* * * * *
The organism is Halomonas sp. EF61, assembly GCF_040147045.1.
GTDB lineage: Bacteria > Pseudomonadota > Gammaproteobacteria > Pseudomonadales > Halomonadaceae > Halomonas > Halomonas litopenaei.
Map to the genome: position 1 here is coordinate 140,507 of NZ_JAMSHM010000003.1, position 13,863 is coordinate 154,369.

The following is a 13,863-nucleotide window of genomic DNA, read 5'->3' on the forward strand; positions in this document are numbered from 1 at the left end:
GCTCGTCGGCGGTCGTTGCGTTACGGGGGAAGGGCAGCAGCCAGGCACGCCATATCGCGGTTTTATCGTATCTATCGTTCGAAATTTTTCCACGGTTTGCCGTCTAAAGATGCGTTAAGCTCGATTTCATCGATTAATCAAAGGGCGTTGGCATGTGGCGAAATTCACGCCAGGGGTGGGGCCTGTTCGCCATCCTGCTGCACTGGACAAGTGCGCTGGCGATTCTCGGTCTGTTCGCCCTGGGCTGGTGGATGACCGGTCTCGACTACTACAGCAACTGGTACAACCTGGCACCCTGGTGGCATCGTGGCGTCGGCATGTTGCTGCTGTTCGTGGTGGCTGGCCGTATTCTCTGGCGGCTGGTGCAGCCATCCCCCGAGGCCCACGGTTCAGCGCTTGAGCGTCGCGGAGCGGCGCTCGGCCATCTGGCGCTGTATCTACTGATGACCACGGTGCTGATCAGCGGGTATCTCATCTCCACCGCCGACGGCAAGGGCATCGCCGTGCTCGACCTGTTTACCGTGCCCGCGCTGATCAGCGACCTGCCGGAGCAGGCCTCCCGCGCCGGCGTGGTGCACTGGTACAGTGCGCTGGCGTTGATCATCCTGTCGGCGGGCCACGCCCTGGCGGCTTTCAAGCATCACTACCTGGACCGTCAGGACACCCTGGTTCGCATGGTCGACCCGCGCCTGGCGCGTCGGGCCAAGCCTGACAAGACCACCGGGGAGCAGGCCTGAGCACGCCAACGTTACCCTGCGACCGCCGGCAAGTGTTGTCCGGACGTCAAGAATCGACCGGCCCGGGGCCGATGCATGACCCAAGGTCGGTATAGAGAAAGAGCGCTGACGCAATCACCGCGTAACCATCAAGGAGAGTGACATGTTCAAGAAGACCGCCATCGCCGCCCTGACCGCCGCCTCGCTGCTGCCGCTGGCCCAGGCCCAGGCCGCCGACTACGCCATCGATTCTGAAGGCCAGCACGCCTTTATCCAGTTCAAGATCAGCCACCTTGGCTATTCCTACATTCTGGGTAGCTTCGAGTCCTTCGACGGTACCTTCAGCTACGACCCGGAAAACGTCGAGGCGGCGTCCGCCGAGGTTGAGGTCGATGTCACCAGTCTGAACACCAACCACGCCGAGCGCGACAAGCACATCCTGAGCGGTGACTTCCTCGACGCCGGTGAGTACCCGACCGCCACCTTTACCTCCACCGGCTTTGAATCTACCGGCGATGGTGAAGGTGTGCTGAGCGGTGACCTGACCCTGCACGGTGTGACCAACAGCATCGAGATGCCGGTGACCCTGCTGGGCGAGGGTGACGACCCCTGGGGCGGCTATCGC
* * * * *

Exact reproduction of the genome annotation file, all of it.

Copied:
The organism is Halomonas sp. EF61, assembly GCF_040147045.1.
GTDB lineage: Bacteria > Pseudomonadota > Gammaproteobacteria > Pseudomonadales > Halomonadaceae > Halomonas > Halomonas litopenaei.
Map to the genome: position 1 here is coordinate 140,507 of NZ_JAMSHM010000003.1, position 13,863 is coordinate 154,369.

The following is a 13,863-nucleotide window of genomic DNA, read 5'->3' on the forward strand; positions in this document are numbered from 1 at the left end:
GCTCGTCGGCGGTCGTTGCGTTACGGGGGAAGGGCAGCAGCCAGGCACGCCATATCGCGGTTTTATCGTATCTATCGTTCGAAATTTTTCCACGGTTTGCCGTCTAAAGATGCGTTAAGCTCGATTTCATCGATTAATCAAAGGGCGTTGGCATGTGGCGAAATTCACGCCAGGGGTGGGGCCTGTTCGCCATCCTGCTGCACTGGACAAGTGCGCTGGCGATTCTCGGTCTGTTCGCCCTGGGCTGGTGGATGACCGGTCTCGACTACTACAGCAACTGGTACAACCTGGCACCCTGGTGGCATCGTGGCGTCGGCATGTTGCTGCTGTTCGTGGTGGCTGGCCGTATTCTCTGGCGGCTGGTGCAGCCATCCCCCGAGGCCCACGGTTCAGCGCTTGAGCGTCGCGGAGCGGCGCTCGGCCATCTGGCGCTGTATCTACTGATGACCACGGTGCTGATCAGCGGGTATCTCATCTCCACCGCCGACGGCAAGGGCATCGCCGTGCTCGACCTGTTTACCGTGCCCGCGCTGATCAGCGACCTGCCGGAGCAGGCCTCCCGCGCCGGCGTGGTGCACTGGTACAGTGCGCTGGCGTTGATCATCCTGTCGGCGGGCCACGCCCTGGCGGCTTTCAAGCATCACTACCTGGACCGTCAGGACACCCTGGTTCGCATGGTCGACCCGCGCCTGGCGCGTCGGGCCAAGCCTGACAAGACCACCGGGGAGCAGGCCTGAGCACGCCAACGTTACCCTGCGACCGCCGGCAAGTGTTGTCCGGACGTCAAGAATCGACCGGCCCGGGGCCGATGCATGACCCAAGGTCGGTATAGAGAAAGAGCGCTGACGCAATCACCGCGTAACCATCAAGGAGAGTGACATGTTCAAGAAGACCGCCATCGCCGCCCTGACCGCCGCCTCGCTGCTGCCGCTGGCCCAGGCCCAGGCCGCCGACTACGCCATCGATTCTGAAGGCCAGCACGCCTTTATCCAGTTCAAGATCAGCCACCTTGGCTATTCCTACATTCTGGGTAGCTTCGAGTCCTTCGACGGTACCTTCAGCTACGACCCGGAAAACGTCGAGGCGGCGTCCGCCGAGGTTGAGGTCGATGTCACCAGTCTGAACACCAACCACGCCGAGCGCGACAAGCACATCCTGAGCGGTGACTTCCTCGACGCCGGTGAGTACCCGACCGCCACCTTTACCTCCACCGGCTTTGAATCTACCGGCGATGGTGAAGGTGTGCTGAGCGGTGACCTGACCCTGCACGGTGTGACCAACAGCATCGAGATGCCGGTGACCCTGCTGGGCGAGGGTGACGACCCCTGGGGCGGCTATCGC